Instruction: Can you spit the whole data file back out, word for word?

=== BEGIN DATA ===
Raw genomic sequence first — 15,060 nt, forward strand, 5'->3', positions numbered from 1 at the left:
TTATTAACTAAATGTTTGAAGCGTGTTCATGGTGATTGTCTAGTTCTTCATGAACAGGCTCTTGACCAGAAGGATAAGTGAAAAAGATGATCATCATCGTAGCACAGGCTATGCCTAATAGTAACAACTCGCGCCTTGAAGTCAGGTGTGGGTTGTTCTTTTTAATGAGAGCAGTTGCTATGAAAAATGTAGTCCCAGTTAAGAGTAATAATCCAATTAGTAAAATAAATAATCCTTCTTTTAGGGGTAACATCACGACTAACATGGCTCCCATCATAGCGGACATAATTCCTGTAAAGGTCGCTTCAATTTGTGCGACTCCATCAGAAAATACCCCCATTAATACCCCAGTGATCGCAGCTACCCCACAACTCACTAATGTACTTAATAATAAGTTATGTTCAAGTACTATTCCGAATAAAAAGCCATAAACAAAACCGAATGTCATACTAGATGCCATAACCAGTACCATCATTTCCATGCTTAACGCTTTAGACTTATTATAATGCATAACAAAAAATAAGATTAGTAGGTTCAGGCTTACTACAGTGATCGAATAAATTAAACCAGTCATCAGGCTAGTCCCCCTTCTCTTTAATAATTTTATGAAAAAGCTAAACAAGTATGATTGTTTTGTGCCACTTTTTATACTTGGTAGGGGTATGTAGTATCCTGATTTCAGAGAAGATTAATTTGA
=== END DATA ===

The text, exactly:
Raw genomic sequence first — 15,060 nt, forward strand, 5'->3', positions numbered from 1 at the left:
TTATTAACTAAATGTTTGAAGCGTGTTCATGGTGATTGTCTAGTTCTTCATGAACAGGCTCTTGACCAGAAGGATAAGTGAAAAAGATGATCATCATCGTAGCACAGGCTATGCCTAATAGTAACAACTCGCGCCTTGAAGTCAGGTGTGGGTTGTTCTTTTTAATGAGAGCAGTTGCTATGAAAAATGTAGTCCCAGTTAAGAGTAATAATCCAATTAGTAAAATAAATAATCCTTCTTTTAGGGGTAACATCACGACTAACATGGCTCCCATCATAGCGGACATAATTCCTGTAAAGGTCGCTTCAATTTGTGCGACTCCATCAGAAAATACCCCCATTAATACCCCAGTGATCGCAGCTACCCCACAACTCACTAATGTACTTAATAATAAGTTATGTTCAAGTACTATTCCGAATAAAAAGCCATAAACAAAACCGAATGTCATACTAGATGCCATAACCAGTACCATCATTTCCATGCTTAACGCTTTAGACTTATTATAATGCATAACAAAAAATAAGATTAGTAGGTTCAGGCTTACTACAGTGATCGAATAAATTAAACCAGTCATCAGGCTAGTCCCCCTTCTCTTTAATAATTTTATGAAAAAGCTAAACAAGTATGATTGTTTTGTGCCACTTTTTATACTTGGTAGGGGTATGTAGTATCCTGATTTCAGAGAAGATTAATTTGA